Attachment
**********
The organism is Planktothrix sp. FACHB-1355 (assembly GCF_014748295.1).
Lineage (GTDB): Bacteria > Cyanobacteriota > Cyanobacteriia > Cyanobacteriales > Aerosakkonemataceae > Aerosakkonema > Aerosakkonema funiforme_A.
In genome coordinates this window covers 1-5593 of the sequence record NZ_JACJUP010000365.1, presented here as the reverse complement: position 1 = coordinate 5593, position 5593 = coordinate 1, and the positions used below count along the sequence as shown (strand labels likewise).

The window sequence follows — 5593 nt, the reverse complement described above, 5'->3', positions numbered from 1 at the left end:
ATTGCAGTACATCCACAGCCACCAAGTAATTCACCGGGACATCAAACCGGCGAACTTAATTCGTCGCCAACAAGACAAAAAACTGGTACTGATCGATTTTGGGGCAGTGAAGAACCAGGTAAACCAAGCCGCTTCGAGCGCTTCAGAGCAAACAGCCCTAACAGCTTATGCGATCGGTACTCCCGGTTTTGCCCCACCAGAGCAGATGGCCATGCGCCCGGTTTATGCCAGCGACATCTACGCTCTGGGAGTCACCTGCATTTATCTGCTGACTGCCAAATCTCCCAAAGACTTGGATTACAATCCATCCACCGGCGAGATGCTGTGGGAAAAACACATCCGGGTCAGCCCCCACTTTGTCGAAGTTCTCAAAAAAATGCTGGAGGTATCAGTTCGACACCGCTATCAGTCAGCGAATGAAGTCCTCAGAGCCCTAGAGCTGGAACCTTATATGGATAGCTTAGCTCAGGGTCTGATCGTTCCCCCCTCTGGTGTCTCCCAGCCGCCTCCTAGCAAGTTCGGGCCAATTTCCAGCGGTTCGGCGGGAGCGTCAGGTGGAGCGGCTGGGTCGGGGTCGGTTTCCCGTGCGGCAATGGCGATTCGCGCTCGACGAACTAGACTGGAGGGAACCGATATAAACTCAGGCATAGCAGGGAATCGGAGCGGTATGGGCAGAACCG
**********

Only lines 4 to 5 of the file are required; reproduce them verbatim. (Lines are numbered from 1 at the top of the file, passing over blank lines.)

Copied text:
The window sequence follows — 5593 nt, the reverse complement described above, 5'->3', positions numbered from 1 at the left end:
ATTGCAGTACATCCACAGCCACCAAGTAATTCACCGGGACATCAAACCGGCGAACTTAATTCGTCGCCAACAAGACAAAAAACTGGTACTGATCGATTTTGGGGCAGTGAAGAACCAGGTAAACCAAGCCGCTTCGAGCGCTTCAGAGCAAACAGCCCTAACAGCTTATGCGATCGGTACTCCCGGTTTTGCCCCACCAGAGCAGATGGCCATGCGCCCGGTTTATGCCAGCGACATCTACGCTCTGGGAGTCACCTGCATTTATCTGCTGACTGCCAAATCTCCCAAAGACTTGGATTACAATCCATCCACCGGCGAGATGCTGTGGGAAAAACACATCCGGGTCAGCCCCCACTTTGTCGAAGTTCTCAAAAAAATGCTGGAGGTATCAGTTCGACACCGCTATCAGTCAGCGAATGAAGTCCTCAGAGCCCTAGAGCTGGAACCTTATATGGATAGCTTAGCTCAGGGTCTGATCGTTCCCCCCTCTGGTGTCTCCCAGCCGCCTCCTAGCAAGTTCGGGCCAATTTCCAGCGGTTCGGCGGGAGCGTCAGGTGGAGCGGCTGGGTCGGGGTCGGTTTCCCGTGCGGCAATGGCGATTCGCGCTCGACGAACTAGACTGGAGGGAACCGATATAAACTCAGGCATAGCAGGGAATCGGAGCGGTATGGGCAGAACCG